Tucked away inside the historic Iroquois Hotel in Midtown is Triomphe, a modern French formal restaurant with a menu created by Swiss native, Executive chef Florian Wehrli. True to the French cuisine many of his signature dishes are infused with champagne or fine wines in inventive and elegant ways. The fresh East coast oysters are adorned with champagne pearls as its mignonette, as well as the seared foie gras and duck confit napoleon that is drizzled with a port reduction sauce. To whet the palette try the velvety harlequin cauliflower soup accented with black truffle. Chef Florian displays his ambitious talents with his main courses that take French haute cuisine to a new level. Crema de bleu stuffed beef tenderloin is paired with an onion marmalade, monk fish osso bucco has a pinot noir sauce, and Maine lobster is poached in butter sauce making for a rich finish. While everything is sourced locally, the menu changes seasonally to reflect the farm to table experience and surprise our palette with new flavors.
870 Seventh Avenue
What started as a weekly supper party two years ago has blossomed into Comodo. Translating to comfort, Chef Felipe Donnelly cooked and his wife Tamy Rofe played hostess and blogged about their weekly dinner parties where they invited complete strangers to their apartment until they were shut down by the health department. With Columbian roots, Donnelly is heavily inspired by the comfort cuisine of his native country with influences of his experiences in Spain, Brazil & Mexico. A true testament to their love of food, Comodo evokes an inviting yet romantic vibe with exposed brick walls, conversation over shared dishes lit by soft ambient lighting in West Soho. The improvisational feel of the dishes infuses every dish with fresh flavors and textures like the mezcal cooked octopus over apple cider braised kale, a fresh daily ceviche in lime celery juice and corn nuts, chipotle rubbed cod, Columbian ajiaco soup with 3 different potatoes, guascas, chicken, avocado, corn and capers, and Brazilian braised leg of lamb stewed with coconut milk and tomatoes. Dessert is simple yet rich with the coconut cake aptly named 7 pounds, classic churros & cocoa, and the Brigadeiro chocolate cake with saffron sauce. Not to be missed is their Sakerinha which is a Japanese influenced caipirinha made with sake and their house made sangria which comes from a secret recipe and is amongst the best in the city.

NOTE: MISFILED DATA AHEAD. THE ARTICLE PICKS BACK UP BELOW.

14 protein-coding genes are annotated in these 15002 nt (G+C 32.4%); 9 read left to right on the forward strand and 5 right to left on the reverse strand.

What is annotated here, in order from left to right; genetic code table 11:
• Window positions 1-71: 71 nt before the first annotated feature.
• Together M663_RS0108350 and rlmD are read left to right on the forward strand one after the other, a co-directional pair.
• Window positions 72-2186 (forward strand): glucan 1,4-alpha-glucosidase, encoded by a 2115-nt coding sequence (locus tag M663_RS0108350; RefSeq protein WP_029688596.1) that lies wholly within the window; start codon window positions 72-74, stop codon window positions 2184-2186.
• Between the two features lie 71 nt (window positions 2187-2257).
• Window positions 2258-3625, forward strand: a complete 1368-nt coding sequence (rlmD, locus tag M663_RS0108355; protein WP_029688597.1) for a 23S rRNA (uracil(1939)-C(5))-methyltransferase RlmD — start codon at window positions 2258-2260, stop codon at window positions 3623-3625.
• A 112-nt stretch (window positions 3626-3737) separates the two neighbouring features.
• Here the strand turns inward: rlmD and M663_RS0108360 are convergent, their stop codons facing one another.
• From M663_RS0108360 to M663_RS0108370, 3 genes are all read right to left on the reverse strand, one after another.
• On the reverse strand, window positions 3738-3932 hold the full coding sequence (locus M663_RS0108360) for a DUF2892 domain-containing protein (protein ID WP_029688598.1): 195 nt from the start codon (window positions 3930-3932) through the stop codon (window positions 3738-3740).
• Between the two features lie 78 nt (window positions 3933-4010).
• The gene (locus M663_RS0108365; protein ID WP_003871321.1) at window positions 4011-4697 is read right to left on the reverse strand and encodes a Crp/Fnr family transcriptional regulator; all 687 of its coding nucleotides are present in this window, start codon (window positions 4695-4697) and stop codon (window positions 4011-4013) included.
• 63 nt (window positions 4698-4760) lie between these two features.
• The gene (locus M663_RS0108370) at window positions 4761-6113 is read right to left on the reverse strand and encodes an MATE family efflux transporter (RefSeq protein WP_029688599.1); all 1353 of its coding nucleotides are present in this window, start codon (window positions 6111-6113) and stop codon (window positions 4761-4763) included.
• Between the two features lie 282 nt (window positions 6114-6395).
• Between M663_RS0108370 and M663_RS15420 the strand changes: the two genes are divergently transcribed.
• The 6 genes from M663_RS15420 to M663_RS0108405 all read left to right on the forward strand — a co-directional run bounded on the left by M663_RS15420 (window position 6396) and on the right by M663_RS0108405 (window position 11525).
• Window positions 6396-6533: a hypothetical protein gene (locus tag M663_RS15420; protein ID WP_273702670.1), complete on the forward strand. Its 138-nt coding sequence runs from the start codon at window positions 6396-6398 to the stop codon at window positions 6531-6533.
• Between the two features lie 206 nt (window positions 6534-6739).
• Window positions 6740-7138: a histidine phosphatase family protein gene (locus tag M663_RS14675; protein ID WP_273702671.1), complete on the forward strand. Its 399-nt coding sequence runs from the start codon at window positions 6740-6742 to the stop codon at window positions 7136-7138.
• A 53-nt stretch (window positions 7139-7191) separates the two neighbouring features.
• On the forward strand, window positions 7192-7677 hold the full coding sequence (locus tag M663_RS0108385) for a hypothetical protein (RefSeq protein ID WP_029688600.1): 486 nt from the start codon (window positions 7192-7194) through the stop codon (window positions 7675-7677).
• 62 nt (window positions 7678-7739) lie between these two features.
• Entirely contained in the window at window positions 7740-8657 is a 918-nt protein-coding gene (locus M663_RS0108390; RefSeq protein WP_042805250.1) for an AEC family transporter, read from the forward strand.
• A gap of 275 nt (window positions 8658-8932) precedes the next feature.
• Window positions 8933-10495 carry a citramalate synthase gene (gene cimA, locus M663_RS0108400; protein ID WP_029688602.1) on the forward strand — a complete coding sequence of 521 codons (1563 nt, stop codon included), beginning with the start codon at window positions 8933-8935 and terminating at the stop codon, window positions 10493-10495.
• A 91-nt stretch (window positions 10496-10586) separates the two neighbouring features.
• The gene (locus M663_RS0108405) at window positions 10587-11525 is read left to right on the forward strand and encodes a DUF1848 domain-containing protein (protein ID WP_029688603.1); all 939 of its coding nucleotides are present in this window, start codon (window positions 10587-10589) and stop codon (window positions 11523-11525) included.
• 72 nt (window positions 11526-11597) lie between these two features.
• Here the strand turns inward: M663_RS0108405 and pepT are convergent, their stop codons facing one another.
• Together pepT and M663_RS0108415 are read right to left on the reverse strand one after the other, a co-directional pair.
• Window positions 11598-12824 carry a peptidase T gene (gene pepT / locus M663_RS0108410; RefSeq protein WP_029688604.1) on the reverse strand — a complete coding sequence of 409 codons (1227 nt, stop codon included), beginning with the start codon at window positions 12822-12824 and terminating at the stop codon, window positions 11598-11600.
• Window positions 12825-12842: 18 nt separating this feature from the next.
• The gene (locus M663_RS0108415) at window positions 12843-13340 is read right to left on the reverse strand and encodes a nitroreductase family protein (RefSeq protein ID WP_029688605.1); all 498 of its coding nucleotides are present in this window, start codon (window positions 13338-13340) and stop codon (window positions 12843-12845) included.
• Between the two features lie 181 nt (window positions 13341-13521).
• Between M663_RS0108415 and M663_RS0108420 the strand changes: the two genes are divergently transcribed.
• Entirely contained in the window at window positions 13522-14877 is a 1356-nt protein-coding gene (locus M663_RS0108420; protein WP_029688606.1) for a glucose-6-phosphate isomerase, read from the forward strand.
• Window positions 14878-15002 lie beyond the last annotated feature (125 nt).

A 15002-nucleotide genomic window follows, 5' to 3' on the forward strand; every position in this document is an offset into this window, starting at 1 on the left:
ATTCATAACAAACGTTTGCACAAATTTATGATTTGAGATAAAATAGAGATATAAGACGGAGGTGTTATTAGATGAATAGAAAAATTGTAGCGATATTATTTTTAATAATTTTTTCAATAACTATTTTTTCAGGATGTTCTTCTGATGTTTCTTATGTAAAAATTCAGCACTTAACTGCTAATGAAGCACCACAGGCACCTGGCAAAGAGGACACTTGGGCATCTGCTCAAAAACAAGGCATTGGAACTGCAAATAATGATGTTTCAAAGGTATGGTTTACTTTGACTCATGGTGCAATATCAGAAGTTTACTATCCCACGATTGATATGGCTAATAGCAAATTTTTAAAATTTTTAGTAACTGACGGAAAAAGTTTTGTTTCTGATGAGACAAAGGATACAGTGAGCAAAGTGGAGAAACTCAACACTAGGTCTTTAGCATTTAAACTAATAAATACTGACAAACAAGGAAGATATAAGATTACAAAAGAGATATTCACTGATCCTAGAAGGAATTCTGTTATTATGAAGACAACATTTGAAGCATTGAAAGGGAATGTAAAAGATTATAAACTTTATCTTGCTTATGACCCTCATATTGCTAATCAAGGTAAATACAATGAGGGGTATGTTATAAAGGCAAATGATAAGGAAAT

49 West 44 St.
Marked by just an anchor over the front door, don’t be fooled by the simple façade of this West Soho bar and lounge. Open from 10-4 on Thursday to Saturday, the crowd peaks around midnight and becomes packed wall to wall with “the beautiful people.” Reminiscent of the nightlife crowd frequenting the Hamptons but without the hassle and pretension or mandatory minimum bottle service, the energetic crowd is comprised of junior associate bankers, girls in Herve Leger-esque minis, and parties celebrating their 25th birthdays who are all out to have a good time and shimmy to some of the top celebrity DJs in the city like Mark Ronson, Mel Debarge, Mos, Q Tip or Alexandra Richards to name a few. Or perhaps what gets the crowd going is the punch bowl sized potent elixirs crafted with 5 types of liquor that are dangerously smooth.
58 Bleecker St.
While NYC has its fair share of pizza joints, Artichoke Pizza stands out from the crowd. Self declared Pizzaiolos, cousins Francis Garcia and Sal Basille grew up in the pizza making business at their family’s restaurant Basille’s in Staten Island. Since 2008, they have expanded their operations to 4 locations throughout NYC. Dedicated loyalists swear by the filling artichoke pizza which uses artichoke hearts, spinach, cream sauce, mozzarella and pecorino cheese or the stuffed artichoke brimming with garlicky goodness. Other favorites are the vodka Sicilian dripping with a rich tomato vodka sauce and mix of Italian cheeses, and the classic margherita pizza with a robust marinara sauce, cheesy top, and thick crust. With its close proximity to the heart of NYC’s nightlife, expect to see celebs and club kids stop in to fuel up for a long night of late night revelry.
Bar 310 Spring St.
While Nolita hotspot Ken & Cook has been known for their trendy scene, the menu got a revamp thanks to newly appointed Chef Hido Holli who changed the offerings from American comfort food to a Provencal Mediterranean menu. While their famous seafood raw bar tower remains along with their imported charcuterie and cheese plates, main courses tend to be more seafood centric with an Alsatian flair. Chef Hido excels in classic French bistro fare like a seafood bouillabaisse is chock full of shellfish and branzino in a rich seafood tomato broth, whole branzino with herbes de provence, olives and pequillo peppers, salmon avocado tartare as well as meat classics like, braised lamb shank, cote de boeuf, and aged strip steak and frites. On Sundays enjoy 50% off all bottles of wine with any entrée as well as live jazz that fills up this hotspot.
114 10th Avenue